I learned a lot about IDPA while at the match, but I also learned a lot about myself and training in general. I’ll be looking forward to shooting another match soon. If any of you happen to be in New Hampshire and want to meet up at a match, contact me, I’d love to shoot with you.

Here is what I learned…

IDPA doesn’t build skills

Quite a few people seem to be confused and state that IDPA is good defensive training. These people couldn’t be more wrong. First of all, IDPA is a game. All games have rules. Real life doesn’t.

More importantly, IDPA isn’t training because it doesn’t build skills. Efficient skills development requires repetition in isolation.

When you practice your draw-stroke, you train through consistent repetition. Every repetition works to ingrain the proper motions in your subconscious.

In IDPA you shoot a stage once.

One repetition does not give you a chance to make refinements to your technique. One repetition does not allow you to ingrain good habits.

What IDPA does do for you is to provide a good opportunity to pressure test what you bring to the table. I now know my weaknesses and which areas need the most additional practice. You can expect to discover the same things about your own training.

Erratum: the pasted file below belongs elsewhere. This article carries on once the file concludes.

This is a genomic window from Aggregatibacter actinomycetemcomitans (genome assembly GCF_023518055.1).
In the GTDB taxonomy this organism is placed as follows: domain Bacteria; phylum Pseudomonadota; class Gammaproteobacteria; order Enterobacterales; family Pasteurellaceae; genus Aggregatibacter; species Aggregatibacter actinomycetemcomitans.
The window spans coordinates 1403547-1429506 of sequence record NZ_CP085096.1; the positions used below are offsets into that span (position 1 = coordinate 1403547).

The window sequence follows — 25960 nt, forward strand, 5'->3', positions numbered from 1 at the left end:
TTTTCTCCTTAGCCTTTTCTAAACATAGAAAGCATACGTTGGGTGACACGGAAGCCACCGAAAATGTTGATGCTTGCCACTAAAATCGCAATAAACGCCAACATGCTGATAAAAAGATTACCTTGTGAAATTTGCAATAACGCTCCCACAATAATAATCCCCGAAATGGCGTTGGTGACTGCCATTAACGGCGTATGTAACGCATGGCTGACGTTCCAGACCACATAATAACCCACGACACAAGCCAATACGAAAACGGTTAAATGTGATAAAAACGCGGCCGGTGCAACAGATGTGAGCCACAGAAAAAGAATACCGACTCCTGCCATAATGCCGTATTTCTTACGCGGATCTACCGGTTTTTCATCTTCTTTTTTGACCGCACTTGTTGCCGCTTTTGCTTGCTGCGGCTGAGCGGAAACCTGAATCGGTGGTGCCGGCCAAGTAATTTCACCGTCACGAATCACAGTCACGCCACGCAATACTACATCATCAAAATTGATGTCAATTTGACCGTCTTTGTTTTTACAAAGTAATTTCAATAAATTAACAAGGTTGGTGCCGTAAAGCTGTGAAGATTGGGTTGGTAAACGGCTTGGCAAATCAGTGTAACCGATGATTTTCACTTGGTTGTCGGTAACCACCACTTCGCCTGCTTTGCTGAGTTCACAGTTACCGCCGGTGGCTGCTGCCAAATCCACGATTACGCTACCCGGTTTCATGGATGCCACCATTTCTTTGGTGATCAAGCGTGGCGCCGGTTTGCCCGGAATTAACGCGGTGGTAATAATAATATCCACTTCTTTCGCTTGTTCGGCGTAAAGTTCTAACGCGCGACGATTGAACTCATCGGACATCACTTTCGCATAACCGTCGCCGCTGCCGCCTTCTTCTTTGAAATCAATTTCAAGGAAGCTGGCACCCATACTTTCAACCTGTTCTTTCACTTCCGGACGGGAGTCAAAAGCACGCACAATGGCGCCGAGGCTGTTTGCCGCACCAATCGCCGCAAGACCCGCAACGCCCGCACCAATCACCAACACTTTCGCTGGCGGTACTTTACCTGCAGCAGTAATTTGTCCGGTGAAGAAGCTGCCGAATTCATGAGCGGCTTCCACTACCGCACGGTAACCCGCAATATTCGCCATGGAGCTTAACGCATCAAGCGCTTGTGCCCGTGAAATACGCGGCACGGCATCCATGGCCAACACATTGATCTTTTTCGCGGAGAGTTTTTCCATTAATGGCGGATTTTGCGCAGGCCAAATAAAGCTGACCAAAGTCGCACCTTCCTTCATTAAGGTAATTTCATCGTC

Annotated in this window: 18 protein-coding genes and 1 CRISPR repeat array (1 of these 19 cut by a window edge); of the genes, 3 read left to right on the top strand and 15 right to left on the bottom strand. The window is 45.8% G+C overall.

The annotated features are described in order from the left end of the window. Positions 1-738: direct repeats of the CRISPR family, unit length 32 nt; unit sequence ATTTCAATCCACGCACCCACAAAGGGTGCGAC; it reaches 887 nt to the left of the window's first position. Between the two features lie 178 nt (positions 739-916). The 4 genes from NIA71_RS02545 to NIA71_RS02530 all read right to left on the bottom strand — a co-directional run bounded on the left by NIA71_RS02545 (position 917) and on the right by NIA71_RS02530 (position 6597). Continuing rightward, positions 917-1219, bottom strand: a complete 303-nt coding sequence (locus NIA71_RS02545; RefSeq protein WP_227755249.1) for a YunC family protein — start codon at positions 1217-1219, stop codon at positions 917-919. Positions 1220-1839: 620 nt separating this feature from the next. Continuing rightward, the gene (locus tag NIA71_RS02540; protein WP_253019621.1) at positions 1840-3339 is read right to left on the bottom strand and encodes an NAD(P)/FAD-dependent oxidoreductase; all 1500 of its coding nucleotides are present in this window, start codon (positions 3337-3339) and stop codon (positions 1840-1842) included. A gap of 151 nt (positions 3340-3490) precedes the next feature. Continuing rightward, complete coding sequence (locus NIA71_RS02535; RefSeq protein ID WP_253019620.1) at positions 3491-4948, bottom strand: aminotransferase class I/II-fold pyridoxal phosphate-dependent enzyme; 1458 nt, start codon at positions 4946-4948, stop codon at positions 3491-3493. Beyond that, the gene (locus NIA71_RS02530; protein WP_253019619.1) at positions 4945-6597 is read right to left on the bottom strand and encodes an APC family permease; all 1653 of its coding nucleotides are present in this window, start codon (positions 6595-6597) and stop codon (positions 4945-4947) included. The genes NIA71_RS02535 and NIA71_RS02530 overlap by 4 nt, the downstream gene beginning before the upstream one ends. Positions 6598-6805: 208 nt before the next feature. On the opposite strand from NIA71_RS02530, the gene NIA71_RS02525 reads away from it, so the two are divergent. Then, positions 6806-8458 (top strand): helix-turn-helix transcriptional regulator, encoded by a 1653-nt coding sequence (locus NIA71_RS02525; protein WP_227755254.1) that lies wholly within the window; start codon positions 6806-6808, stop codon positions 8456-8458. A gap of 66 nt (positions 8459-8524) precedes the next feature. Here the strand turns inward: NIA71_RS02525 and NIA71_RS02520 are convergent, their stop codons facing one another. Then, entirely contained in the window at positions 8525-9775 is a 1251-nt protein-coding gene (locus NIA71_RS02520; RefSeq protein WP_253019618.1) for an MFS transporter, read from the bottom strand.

Any game with rules will deviate from real life

Since IDPA is a game, and has rules, it deviates from many of the realities that we train for. For example IDPA limits your magazine capacity to 10 rounds.

IDPA also restricts placement of your gear. Restrictions are placed on where your holster and mag carrier may be worn. If you have chosen to carry Appendix In Waist Band (AIWB), then clearly you can’t compete in the same way you normally carry.

This is a problem if you are using IDPA as a tool to test your skills. If you enjoy the sport, you are forced to either carry as you compete, or train two different skill sets, one for carry, and one for competition.

Marksmanship is key

The match reinforced for me how critical good marksmanship is.

The second stage of the match was essentially a skills test. Three strings were shot, and they all came down to marksmanship.